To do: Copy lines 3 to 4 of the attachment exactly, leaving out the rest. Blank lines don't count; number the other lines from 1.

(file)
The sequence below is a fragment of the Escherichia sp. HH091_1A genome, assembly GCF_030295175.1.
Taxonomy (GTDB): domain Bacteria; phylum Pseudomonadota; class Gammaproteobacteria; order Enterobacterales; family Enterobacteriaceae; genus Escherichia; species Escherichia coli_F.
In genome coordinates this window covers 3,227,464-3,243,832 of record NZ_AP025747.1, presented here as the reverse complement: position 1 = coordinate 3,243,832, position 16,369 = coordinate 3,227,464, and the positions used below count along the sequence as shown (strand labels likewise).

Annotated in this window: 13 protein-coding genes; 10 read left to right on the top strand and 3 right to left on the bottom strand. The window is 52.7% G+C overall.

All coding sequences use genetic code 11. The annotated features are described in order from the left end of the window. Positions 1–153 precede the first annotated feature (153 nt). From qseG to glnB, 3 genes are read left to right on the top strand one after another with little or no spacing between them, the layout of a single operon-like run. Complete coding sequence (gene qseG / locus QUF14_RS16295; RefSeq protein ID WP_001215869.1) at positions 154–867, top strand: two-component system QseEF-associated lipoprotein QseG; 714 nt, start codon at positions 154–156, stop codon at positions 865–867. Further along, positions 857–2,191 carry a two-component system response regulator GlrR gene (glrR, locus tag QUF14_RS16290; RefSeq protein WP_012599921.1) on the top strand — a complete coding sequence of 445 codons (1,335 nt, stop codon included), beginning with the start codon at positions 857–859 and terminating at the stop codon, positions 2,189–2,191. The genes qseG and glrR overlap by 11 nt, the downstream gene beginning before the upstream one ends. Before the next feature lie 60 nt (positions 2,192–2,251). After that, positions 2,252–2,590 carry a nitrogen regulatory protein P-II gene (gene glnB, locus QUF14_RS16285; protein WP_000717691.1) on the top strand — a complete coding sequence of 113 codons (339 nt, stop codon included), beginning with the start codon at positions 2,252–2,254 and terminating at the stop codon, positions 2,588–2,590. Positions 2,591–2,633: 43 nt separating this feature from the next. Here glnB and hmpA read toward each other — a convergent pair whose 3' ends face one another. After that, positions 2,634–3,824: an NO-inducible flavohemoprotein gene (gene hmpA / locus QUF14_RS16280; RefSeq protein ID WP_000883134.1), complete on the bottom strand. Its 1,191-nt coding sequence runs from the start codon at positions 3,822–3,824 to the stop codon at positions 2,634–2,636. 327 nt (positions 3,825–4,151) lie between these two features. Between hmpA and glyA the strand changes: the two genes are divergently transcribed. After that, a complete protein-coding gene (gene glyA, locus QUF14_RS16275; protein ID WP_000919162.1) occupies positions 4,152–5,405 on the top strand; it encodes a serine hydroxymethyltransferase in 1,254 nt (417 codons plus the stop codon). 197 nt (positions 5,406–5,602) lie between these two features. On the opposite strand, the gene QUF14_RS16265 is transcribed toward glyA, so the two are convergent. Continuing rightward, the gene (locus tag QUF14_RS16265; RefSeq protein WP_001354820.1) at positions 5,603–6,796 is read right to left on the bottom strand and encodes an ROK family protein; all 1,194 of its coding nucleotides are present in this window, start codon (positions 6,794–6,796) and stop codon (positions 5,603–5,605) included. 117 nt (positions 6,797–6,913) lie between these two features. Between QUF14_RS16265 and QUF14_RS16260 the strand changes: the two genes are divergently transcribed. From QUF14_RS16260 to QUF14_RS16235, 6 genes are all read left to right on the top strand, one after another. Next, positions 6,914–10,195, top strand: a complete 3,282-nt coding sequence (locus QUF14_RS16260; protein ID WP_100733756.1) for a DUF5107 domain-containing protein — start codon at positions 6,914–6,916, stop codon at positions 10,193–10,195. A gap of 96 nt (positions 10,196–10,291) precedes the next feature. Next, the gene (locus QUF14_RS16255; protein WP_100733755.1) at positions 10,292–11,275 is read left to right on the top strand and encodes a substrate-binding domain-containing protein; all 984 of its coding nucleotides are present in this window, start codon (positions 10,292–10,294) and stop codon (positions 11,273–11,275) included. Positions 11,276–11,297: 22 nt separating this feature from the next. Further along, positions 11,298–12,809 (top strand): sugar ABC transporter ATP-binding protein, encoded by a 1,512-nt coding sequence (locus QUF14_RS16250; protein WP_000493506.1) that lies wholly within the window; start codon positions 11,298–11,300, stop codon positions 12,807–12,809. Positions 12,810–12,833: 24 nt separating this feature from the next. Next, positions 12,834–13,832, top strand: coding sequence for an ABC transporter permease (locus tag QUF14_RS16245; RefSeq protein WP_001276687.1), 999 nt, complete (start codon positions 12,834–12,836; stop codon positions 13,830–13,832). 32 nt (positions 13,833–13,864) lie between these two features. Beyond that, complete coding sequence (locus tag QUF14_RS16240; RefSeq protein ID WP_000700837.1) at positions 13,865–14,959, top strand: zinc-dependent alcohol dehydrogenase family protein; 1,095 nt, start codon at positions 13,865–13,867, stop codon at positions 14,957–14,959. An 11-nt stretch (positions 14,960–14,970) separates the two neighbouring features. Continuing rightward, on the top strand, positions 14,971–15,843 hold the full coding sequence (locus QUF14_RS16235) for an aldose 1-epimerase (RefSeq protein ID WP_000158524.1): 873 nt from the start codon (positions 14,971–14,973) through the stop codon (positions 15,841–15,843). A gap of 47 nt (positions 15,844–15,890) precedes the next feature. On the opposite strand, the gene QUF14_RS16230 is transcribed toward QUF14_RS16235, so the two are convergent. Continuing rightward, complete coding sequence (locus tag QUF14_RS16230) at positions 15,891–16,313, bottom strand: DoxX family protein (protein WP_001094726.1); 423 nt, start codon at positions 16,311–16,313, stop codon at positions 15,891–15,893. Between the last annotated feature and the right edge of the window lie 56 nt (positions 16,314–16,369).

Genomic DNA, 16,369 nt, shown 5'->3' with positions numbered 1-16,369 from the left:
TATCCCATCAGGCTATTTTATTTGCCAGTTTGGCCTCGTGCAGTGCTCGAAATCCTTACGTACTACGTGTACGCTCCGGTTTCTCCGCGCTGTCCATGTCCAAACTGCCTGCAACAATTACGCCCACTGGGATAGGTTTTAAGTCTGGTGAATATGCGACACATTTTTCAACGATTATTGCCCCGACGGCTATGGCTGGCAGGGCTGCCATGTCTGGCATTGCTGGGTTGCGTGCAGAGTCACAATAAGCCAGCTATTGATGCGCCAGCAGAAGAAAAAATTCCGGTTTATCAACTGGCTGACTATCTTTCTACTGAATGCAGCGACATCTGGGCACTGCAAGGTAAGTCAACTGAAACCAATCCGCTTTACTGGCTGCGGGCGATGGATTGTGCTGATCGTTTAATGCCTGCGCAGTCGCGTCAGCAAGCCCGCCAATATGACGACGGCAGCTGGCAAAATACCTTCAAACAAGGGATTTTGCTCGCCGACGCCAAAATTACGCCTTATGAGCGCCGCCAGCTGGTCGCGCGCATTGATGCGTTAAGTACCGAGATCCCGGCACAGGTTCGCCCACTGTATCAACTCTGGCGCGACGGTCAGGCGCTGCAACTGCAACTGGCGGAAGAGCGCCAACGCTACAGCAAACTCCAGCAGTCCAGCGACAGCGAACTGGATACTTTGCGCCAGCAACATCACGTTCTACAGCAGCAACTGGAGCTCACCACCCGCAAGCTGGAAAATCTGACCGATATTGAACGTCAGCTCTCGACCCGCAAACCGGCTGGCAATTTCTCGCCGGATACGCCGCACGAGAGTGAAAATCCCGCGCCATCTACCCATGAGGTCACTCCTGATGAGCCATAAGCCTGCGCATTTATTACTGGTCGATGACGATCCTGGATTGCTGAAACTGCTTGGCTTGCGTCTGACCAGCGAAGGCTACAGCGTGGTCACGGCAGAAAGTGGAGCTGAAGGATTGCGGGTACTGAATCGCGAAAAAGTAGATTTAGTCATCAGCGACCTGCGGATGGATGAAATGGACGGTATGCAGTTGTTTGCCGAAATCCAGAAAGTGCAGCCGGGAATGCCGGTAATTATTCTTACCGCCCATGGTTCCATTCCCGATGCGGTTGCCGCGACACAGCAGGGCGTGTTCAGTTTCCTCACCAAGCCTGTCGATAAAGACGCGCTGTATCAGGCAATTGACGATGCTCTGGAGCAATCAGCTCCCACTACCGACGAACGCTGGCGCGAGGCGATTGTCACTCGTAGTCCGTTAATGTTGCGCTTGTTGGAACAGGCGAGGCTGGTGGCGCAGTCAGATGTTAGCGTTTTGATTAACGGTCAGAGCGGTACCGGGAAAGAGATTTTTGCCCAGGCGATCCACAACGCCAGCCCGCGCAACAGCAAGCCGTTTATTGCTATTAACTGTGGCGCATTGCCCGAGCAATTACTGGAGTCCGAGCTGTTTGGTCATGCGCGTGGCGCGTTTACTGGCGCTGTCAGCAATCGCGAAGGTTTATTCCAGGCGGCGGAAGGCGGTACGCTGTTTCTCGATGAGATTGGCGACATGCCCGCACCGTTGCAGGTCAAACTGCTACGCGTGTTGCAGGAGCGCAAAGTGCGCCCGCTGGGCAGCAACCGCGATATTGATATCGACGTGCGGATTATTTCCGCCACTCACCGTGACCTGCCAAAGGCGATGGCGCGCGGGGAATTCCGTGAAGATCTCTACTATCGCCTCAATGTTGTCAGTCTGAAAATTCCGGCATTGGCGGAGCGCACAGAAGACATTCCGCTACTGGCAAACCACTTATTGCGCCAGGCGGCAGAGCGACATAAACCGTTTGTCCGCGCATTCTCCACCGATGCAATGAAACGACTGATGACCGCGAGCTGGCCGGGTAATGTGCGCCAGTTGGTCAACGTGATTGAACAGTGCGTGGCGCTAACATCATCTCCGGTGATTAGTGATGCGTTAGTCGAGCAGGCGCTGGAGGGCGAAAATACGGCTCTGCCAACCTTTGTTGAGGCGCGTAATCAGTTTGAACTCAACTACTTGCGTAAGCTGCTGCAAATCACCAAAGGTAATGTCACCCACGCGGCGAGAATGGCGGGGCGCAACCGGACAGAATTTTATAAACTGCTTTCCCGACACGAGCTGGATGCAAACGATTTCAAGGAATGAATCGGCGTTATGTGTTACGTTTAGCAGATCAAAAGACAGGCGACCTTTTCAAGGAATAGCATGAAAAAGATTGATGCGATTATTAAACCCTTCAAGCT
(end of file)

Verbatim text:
In genome coordinates this window covers 3,227,464-3,243,832 of record NZ_AP025747.1, presented here as the reverse complement: position 1 = coordinate 3,243,832, position 16,369 = coordinate 3,227,464, and the positions used below count along the sequence as shown (strand labels likewise).

Annotated in this window: 13 protein-coding genes; 10 read left to right on the top strand and 3 right to left on the bottom strand. The window is 52.7% G+C overall.